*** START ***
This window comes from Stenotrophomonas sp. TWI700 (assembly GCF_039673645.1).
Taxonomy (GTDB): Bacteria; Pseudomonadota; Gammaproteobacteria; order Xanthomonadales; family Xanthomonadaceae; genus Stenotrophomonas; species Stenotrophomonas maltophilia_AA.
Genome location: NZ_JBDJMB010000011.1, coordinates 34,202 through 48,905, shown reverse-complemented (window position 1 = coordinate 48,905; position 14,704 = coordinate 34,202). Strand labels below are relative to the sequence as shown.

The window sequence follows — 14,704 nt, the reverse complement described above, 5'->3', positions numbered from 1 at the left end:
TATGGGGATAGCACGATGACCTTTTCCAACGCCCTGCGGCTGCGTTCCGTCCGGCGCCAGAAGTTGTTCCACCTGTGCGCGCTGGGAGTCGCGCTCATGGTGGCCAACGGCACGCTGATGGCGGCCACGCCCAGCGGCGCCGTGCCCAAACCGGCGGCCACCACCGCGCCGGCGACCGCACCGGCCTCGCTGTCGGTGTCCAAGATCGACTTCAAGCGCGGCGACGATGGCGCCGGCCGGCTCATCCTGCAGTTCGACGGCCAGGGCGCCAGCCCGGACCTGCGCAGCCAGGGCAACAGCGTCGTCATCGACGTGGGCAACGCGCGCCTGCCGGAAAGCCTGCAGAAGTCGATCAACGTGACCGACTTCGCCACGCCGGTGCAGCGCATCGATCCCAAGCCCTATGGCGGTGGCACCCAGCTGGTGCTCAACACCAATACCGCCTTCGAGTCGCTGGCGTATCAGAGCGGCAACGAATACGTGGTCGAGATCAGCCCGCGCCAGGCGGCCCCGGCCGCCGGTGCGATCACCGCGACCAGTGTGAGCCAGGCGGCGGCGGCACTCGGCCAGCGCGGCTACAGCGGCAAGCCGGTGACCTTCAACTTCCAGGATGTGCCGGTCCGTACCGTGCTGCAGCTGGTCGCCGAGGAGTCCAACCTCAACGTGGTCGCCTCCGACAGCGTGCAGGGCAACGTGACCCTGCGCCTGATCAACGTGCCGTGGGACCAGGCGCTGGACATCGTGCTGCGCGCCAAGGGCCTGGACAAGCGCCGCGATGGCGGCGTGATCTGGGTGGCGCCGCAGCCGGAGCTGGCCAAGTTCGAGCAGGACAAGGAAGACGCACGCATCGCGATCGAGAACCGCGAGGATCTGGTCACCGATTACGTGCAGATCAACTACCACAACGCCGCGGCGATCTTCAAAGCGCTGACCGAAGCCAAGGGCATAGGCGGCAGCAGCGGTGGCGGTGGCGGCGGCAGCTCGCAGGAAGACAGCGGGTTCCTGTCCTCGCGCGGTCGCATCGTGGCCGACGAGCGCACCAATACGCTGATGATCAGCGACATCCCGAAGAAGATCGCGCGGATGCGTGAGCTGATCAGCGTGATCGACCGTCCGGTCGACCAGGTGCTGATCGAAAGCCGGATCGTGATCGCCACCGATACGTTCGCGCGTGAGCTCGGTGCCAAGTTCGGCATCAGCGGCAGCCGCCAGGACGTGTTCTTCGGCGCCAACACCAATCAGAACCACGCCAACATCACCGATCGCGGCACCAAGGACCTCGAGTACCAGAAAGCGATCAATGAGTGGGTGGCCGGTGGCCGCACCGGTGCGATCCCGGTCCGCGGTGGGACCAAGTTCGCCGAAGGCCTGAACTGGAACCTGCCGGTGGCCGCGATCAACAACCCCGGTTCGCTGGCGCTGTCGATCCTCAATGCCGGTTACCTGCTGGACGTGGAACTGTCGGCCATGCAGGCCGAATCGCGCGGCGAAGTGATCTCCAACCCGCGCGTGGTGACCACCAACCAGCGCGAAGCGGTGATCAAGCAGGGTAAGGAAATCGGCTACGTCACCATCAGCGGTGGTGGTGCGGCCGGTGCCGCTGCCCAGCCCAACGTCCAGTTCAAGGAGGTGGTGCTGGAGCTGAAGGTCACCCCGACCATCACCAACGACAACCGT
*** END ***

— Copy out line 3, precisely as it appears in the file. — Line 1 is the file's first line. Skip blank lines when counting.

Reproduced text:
Genome location: NZ_JBDJMB010000011.1, coordinates 34,202 through 48,905, shown reverse-complemented (window position 1 = coordinate 48,905; position 14,704 = coordinate 34,202). Strand labels below are relative to the sequence as shown.